With War Over,Troops Return
Global ProblemTurned IntoGlobal Solution
level rise has been overblown.And one thing I’m sure o, is thatnationalizing private industry isjust another name or thet.”“The private oil interests havebeen involved in thet or de-cades,” responded Deputy Un-der Secretary o the E.P.A. GavinNewsom. “They’ve stolen our air,our oceans, our health, and ourland. They’ve proven they can’trun their business without mas-sive thet.”“I we’re going to give corpora-tions the same rights as people,”said House Speaker Nancy Pelosi,“then we need to hold them ac-countable like people. Whenparents abuse their children, thegovernment takes over. When oilcompanies abuse the planet, thegovernment needs to take overtoo.”Arco C.E.O. Rex W. Tillerson wasphilosophical. “We ought thislong and hard. We did everythingwe could do. But do we want moreblood in the streets? Or do wewant to move on?”“You can’t ght the street,” saidMr. Newsom. “The people are go-ing to do what the people are go-ing to do. And the oil companiesare just going to have live with it.”believes that it was ormer Presi-dent Bush’s trial or high treasonthat spurred the revelations.“There’s nothing to hide any-more,” said Ms. Rice. “We are re-lieved to nally be able tell you,the troops who ought or us, thatwe love our soldiers and we al-ways have. We would never haveput you in such obvious harm’sway.”Ms. Rice also conrmed Secre-tary o Deense Scott Ritter’s rev-elation that he had provided theC.I.A. with documentation in the1990s, when he was a U.N. weap-ons inspector, that Iraq lackedbiological or nuclear weapons pro-grams. “We were then already armore than 99 percent certain thatHussein had zero W.M.D.s and thati he did, he would not be able touse them against us.”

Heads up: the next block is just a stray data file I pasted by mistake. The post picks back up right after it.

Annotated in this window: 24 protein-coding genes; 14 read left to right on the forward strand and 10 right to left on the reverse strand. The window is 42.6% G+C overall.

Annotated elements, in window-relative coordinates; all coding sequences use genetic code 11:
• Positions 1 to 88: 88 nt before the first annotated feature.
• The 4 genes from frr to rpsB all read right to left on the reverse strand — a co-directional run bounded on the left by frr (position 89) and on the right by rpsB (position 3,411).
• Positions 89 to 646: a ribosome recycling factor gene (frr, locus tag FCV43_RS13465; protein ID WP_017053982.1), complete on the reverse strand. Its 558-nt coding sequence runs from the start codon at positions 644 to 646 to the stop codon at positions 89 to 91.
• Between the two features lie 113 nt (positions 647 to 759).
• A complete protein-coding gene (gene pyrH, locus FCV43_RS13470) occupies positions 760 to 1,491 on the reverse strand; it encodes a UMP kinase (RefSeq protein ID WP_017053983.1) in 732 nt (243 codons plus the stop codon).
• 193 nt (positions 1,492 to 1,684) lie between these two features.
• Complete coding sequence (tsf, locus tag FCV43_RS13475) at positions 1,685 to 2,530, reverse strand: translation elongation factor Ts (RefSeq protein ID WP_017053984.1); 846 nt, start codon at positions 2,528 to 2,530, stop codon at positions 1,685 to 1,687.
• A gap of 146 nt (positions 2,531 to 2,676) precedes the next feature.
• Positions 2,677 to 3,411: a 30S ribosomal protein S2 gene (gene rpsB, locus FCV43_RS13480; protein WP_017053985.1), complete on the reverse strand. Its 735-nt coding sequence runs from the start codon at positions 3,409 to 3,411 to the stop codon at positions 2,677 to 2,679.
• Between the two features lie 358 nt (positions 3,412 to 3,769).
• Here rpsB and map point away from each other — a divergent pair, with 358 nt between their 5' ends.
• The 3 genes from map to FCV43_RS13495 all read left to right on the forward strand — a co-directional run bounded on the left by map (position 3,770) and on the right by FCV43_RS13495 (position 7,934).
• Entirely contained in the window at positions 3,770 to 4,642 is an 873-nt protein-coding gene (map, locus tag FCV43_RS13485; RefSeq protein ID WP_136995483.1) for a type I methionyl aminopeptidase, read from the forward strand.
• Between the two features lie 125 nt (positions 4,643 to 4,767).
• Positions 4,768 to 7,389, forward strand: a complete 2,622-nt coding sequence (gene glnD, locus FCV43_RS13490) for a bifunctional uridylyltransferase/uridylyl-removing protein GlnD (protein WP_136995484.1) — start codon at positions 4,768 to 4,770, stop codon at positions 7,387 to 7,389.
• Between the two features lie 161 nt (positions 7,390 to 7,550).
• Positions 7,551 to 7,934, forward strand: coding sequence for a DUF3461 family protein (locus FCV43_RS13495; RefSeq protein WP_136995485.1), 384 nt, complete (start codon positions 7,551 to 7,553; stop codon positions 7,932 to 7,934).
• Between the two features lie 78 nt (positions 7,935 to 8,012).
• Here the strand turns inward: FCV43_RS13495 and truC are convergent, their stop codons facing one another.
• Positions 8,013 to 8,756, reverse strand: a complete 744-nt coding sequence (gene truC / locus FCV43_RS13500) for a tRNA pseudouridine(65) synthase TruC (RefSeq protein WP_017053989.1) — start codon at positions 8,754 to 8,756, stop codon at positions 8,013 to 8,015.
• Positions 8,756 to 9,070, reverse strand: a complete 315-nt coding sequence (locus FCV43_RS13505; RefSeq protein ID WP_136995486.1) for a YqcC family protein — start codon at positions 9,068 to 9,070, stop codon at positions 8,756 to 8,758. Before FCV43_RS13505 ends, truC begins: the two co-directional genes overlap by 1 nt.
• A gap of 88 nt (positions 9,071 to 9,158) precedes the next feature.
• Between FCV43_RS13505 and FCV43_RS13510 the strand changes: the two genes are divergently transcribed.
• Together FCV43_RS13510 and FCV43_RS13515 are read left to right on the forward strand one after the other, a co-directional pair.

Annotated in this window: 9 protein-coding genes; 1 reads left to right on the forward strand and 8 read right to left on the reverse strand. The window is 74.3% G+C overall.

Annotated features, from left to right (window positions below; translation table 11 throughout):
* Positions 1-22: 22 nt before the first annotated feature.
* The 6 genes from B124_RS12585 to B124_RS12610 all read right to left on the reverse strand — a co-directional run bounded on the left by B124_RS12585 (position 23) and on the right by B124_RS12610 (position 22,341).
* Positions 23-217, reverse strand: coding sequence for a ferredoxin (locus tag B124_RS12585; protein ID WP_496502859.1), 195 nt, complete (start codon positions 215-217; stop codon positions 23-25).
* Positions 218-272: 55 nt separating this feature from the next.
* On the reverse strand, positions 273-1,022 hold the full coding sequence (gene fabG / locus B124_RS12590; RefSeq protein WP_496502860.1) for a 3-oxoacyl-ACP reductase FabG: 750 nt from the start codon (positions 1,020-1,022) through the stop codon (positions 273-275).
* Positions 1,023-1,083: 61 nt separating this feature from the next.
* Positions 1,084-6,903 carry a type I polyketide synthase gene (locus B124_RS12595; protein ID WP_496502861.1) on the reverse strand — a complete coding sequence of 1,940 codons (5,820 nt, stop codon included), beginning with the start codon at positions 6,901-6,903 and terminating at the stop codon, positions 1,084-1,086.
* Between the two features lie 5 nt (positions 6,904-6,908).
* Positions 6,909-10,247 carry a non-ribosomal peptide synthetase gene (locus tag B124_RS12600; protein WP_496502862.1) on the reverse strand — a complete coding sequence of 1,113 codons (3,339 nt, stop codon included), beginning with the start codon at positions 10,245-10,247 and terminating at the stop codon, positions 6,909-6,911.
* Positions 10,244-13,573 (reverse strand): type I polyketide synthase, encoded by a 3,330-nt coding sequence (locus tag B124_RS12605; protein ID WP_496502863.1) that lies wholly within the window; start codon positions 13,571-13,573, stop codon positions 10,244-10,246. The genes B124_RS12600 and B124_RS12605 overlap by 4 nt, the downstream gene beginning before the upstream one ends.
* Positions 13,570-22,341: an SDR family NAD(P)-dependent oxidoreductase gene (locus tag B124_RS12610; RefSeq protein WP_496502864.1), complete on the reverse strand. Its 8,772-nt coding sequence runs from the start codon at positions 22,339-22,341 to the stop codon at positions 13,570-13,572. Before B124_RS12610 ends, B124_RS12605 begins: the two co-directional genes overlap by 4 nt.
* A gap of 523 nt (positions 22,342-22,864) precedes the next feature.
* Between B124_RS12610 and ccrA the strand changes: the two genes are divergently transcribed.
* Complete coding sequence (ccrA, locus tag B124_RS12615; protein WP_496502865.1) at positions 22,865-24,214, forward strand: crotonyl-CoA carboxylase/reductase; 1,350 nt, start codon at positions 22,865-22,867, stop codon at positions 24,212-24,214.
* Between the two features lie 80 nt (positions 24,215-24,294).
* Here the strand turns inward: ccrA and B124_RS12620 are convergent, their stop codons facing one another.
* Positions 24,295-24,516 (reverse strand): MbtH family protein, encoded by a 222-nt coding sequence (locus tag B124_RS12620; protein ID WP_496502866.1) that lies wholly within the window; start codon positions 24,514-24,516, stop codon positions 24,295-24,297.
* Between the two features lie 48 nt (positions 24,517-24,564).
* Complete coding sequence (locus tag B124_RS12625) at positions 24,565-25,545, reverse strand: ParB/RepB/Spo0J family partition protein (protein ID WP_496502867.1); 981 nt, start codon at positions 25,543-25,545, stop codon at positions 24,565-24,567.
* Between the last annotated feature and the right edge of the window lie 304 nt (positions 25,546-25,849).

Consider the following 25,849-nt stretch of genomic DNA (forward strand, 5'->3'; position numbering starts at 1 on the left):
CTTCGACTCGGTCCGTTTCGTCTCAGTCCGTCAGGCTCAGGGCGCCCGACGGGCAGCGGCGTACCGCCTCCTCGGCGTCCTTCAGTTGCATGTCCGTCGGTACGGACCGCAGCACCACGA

Rice: Troops Never Faced Annihilation Risk
From Page A1
A lone helmet lies in the desert near Atrush, Iraq, a monument to absence.
‘They’ve stolen ourair, our oceans, ourhealth, and our land.They’ve proven theycan’t run their busi-ness without massivethet.’For two millionexiles, temperedhope o return to ashattered land.An American repre-sentative tells theIraqis that someAmericans tried, topolite applause.
Ari Fleischer contributed reporting. Iraqi journalists or The New YorkTimes contributed reporting rom Damacas, Amman, and Stockholm. A number o mothers contributed reporting.
A general learnshis dicult historylessons late.A sheepish ormersecretary expressesrespect and concernor the troops.A move to avoid thedeath penalty bringsits own risks.
oNLINEEXcLUSIVE TIMES3D INTErAcTIVE MoDEL
To explore the interactive, ull- color, virtual monument in adigital 3D architectural rendering,eaturing zooming and panning capabilities, see:
Source:NewYork Times/CBS News poll
To right a longstandingbias, a ocus on thoseghting or change